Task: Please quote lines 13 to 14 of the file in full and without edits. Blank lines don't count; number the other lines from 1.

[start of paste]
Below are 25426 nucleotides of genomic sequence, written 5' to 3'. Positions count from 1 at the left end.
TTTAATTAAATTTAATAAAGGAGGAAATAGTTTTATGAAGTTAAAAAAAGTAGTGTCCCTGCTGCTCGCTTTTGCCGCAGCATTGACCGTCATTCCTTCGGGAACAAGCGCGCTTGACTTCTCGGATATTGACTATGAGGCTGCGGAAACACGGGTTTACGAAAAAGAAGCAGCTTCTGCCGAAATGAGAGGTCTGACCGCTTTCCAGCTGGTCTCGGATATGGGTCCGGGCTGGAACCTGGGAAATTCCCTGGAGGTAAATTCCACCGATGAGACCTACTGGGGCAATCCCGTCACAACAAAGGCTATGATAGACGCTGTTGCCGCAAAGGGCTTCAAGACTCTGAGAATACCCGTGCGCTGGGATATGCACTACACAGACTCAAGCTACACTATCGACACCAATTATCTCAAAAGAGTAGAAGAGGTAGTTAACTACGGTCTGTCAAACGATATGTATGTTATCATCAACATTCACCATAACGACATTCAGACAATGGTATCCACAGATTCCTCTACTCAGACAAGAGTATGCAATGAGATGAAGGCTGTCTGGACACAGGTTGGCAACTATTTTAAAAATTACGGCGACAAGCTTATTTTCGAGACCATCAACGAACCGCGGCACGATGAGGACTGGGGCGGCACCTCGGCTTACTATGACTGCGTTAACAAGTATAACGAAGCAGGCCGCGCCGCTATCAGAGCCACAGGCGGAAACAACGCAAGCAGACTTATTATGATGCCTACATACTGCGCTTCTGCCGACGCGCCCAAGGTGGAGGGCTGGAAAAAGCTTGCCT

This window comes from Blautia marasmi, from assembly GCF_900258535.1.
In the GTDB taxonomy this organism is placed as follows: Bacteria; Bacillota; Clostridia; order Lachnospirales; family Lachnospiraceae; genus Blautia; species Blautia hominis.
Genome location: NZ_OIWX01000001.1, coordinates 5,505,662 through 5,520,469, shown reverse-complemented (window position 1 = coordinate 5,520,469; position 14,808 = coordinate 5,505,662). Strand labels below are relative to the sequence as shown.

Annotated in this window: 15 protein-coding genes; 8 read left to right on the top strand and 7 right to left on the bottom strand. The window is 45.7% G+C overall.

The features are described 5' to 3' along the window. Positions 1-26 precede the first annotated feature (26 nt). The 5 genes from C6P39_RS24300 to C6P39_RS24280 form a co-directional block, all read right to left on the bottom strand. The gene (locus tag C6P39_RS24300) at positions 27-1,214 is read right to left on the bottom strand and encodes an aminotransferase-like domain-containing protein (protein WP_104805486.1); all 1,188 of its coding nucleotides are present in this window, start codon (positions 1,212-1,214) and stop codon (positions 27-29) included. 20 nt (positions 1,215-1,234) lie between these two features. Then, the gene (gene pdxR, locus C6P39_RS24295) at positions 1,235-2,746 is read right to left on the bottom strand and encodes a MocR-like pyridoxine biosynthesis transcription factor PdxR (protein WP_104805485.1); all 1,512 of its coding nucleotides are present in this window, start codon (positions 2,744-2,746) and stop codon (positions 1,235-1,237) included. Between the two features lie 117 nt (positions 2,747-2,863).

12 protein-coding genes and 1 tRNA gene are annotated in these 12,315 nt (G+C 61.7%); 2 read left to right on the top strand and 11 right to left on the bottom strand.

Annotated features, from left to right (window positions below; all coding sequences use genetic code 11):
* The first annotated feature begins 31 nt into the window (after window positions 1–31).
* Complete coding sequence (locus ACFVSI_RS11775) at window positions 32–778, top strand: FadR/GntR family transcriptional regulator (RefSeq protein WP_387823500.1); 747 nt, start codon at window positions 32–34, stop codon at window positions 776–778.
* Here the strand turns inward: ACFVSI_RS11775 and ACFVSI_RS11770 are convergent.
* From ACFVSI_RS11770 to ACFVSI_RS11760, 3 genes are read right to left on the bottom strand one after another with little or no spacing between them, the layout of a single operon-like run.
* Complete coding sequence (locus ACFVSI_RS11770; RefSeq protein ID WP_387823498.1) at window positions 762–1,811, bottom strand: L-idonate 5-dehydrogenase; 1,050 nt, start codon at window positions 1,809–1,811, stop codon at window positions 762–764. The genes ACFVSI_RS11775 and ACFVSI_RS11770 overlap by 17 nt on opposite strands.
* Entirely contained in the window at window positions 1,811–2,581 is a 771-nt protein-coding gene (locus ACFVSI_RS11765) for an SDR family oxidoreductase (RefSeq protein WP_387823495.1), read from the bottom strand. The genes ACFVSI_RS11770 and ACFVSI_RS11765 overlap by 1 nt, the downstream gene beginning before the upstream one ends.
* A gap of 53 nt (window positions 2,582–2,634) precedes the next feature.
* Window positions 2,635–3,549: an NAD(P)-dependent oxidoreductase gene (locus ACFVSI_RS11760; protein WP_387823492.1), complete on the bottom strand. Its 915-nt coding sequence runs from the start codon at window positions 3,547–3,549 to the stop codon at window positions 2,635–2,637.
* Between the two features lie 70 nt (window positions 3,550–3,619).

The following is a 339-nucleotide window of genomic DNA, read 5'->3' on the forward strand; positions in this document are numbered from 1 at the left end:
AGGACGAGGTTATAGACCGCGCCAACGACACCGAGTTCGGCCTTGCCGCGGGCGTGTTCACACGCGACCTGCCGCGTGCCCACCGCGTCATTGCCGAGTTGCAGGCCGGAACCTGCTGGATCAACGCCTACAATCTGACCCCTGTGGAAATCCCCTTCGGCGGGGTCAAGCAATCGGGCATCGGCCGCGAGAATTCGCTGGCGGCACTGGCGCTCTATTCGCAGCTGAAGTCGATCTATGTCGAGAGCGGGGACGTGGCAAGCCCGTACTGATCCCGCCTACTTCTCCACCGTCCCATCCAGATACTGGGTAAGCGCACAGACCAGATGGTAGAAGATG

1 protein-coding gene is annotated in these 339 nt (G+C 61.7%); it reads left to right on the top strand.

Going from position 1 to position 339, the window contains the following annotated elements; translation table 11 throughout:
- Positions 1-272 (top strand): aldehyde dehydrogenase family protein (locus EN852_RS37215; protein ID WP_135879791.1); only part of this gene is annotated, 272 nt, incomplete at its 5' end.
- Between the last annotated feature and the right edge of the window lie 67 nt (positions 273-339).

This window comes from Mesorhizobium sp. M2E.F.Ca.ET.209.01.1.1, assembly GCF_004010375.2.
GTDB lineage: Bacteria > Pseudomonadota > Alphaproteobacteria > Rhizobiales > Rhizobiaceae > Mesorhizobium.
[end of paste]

* From ACFVSI_RS11770 to ACFVSI_RS11760, 3 genes are read right to left on the bottom strand one after another with little or no spacing between them, the layout of a single operon-like run.
* Complete coding sequence (locus ACFVSI_RS11770; RefSeq protein ID WP_387823498.1) at window positions 762–1,811, bottom strand: L-idonate 5-dehydrogenase; 1,050 nt, start codon at window positions 1,809–1,811, stop codon at window positions 762–764. The genes ACFVSI_RS11775 and ACFVSI_RS11770 overlap by 17 nt on opposite strands.